He walked towards the fire. “Strange, that such creatures would be chasing after two young women.” With a start, Kelsia realized that he was standing in front of the staff. She had propped it next to the fireplace when she had put the pot o*n to boil. She moved toward him, taken by an urge to keep him from touching it. He put out his hand, but stopped short of making contact with its gleaming surface. He drew back quickly. “But perhaps not so strange after all,” he breathed.
Kelsia fought down the impulse to snatch the staff away. “You know something about this?” she asked, keeping her voice level in spite of the irrational nervousness she felt.
He stepped back with a sidelong look at her, and her tension eased. “This staff radiates a great power of magic. It has been puzzling me since I sensed your approach up the mountainside. I had thought that o*ne of you was a sorcerer, but I can see that you are both female. Unless you have another companion that I have yet to meet?”
Kelsia shook her head. “No, it’s o*nly Shael and me. Please, ah, King Loric, do you know what this staff does? My-my village was destroyed the night we left. The man who gave it to me died to make sure that the wolf did not get it. Why? What does it do?”
Loric pursed his lips and gave a long exhale. “I wish I could be of help there, but this kind of magic is foreign to me.” As he walked away, Kelsia wasn’t quite able to stop herself from picking the staff up o*nce more.
“Your friend appears to be breathing better,” Loric announced brightly. “I believe the antivenin is working.” Kelsia came over to have a look herself. She gave Shael’s hand a squeeze, glad to see color returning to her features.
Suddenly, fatigue seemed to wash through every muscle in her body. She had to hide a wide yawn behind her hand.
Loric noticed it, of course, and smiled good-naturedly. “You should get some sleep, Kelsia. I shall keep watch o*n her and wake you if there is a change. There is a bed in the room at the back. I will not need it tonight.” The bed was a simple affair, a wooden box and a large, thick wool bag stuffed with hay, but Kelsia could not recall any bed she had ever slept in feeling so comfortable.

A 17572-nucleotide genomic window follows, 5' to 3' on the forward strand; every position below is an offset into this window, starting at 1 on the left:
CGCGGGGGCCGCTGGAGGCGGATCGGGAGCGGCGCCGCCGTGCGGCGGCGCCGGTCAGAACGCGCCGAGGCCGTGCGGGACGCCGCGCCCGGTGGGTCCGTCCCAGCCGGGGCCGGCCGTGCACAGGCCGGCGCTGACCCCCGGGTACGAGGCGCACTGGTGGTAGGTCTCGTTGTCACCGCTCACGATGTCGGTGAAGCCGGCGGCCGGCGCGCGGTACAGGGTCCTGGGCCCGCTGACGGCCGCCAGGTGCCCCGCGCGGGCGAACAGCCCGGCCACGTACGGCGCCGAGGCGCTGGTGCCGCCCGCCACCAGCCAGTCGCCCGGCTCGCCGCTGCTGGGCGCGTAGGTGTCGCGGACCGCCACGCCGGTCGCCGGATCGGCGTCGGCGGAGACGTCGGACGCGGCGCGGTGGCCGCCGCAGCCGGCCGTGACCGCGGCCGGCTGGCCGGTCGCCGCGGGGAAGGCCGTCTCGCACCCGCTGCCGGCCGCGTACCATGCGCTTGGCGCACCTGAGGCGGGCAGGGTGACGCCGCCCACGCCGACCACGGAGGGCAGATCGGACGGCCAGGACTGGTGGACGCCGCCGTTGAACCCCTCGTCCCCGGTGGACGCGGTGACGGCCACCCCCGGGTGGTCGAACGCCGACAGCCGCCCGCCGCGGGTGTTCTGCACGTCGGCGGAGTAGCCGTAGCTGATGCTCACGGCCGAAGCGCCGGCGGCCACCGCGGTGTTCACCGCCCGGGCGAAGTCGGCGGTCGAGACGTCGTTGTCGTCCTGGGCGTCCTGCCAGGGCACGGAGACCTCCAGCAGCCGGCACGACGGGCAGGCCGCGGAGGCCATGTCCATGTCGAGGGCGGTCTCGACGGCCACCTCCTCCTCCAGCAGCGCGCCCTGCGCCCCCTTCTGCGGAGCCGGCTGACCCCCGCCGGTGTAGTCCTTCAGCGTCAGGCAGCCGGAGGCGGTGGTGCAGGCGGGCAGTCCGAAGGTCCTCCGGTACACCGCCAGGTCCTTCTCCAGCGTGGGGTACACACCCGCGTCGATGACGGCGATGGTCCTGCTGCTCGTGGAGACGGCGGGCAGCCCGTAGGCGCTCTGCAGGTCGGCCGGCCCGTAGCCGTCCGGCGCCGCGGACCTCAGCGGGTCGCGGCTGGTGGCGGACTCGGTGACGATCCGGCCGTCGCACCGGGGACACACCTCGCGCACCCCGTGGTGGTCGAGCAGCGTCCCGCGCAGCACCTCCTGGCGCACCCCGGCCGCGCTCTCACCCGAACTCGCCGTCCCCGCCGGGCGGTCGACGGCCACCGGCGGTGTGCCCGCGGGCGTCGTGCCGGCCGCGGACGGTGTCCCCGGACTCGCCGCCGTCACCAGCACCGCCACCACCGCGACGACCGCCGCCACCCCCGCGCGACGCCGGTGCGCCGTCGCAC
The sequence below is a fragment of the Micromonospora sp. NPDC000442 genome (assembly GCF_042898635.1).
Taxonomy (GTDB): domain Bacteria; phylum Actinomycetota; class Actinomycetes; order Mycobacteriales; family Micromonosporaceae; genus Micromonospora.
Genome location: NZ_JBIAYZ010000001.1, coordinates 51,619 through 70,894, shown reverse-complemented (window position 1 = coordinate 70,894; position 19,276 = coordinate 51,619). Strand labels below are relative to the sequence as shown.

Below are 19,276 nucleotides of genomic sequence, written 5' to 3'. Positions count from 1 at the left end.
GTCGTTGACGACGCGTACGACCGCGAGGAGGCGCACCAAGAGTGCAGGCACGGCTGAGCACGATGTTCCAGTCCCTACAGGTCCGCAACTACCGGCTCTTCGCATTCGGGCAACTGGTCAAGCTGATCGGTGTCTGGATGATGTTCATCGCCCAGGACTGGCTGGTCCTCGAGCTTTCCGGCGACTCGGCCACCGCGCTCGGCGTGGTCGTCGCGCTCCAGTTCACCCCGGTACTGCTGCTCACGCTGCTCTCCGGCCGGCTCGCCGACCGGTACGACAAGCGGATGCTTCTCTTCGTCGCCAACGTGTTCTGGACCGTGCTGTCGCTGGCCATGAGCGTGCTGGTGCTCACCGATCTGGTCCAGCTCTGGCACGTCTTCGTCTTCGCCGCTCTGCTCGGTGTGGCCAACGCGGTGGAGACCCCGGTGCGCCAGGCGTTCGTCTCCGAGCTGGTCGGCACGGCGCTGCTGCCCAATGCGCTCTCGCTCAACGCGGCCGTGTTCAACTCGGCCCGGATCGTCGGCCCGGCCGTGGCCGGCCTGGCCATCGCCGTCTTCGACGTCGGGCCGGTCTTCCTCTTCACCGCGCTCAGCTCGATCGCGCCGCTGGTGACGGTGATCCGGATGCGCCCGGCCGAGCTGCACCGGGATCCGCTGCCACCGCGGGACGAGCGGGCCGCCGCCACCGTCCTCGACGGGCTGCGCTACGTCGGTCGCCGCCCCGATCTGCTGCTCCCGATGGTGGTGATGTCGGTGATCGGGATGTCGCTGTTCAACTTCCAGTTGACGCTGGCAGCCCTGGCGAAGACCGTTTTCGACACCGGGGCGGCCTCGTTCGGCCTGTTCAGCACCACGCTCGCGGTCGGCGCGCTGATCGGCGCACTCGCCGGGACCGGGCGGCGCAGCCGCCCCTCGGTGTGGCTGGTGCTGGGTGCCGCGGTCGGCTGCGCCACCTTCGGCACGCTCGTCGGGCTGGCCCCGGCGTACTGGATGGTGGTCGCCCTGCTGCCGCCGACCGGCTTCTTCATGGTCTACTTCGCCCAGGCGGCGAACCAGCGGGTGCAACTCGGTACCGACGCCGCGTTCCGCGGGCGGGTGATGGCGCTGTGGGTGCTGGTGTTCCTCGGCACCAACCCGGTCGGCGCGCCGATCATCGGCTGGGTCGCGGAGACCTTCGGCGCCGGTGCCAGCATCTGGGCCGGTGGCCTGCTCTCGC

Kelsia opened her eyes and breathed in the delicious smells drifting into the room. A shaft of sunlight shone through the tiny window high up o*n the wall above her head. She stretched her limbs, aching from yesterday’s wild chase. Yawning, she pushed back the blankets and stood up out of bed. The smooth stone floor chilled her feet, but the promise of food lured her out into the main room of the cottage.
Shael was asleep o*n a pallet that Loric had made for her o*n the floor. Loric was busy preparing a place at the table. He had shaved his stubble and pulled his dark hair back into a neat ponytail. He gestured to Shael. “She is doing well. Will you join me for my noon meal?”
“There was very little left of the night when you arrived, so you slept o*n through the morning. Shael was awake for a moment but went back to sleep after I gave her water. Please, sit.”
Kelsia did not need more encouragement. Though she had eaten o*nly last night, it now seemed like ages ago. Besides, the meal that had been set before her was unlike any she had ever eaten before. There were thin slices of spiced meat that Loric told her were from a bison, mushrooms basted in a garlic sauce, sweet roasted peppers, and bread smothered with a soft, creamy cheese. She looked over at Shael, sorry that she had to miss out o*n such rich and exotic foods.
Loric ate sparingly and left her with a warning to stay close to the house. She finished her meal and then walked through the house, amazed anew at the incredible workmanship of the stone. There was a wall lined entirely with books, a few of them with bindings that were singed or scarred. She took o*ne down to look at, her interest piqued by an intricate design of what appeared to be angels engraved into its thick wooden cover. She opened it and studied a few of the pictures. o*ne depicted a great battle between angels and demons. Another showed a single angel standing above a great gathering of men, all of whom were dressed just like the sorcerer who had given her the staff. The angel’s face was hidden, but it appeared to be speaking to the men, whose faces were turned up in rapt attention. Something rested in the angel's outstretched hands, proferred to the others like a gift. There were words at the bottom of the page, but she could not read them. She returned the book carefully to its shelf.
Loric soon returned, soaked in sweat and short of breath, to tell her what he had found. “There is no sign of the beast but for footprints leading north," he told her. "You and your friend are welcome to stay as long as you like. My home is well defended.”
“Thank you,” Kelsia responded with a bow, trying to give a semblance of his polished etiquette. “I appreciate your hospitality.” She didn’t know how long it would take for Shael to recover and she was not eager to brave the road again, knowing that the werewolf was out there waiting for them.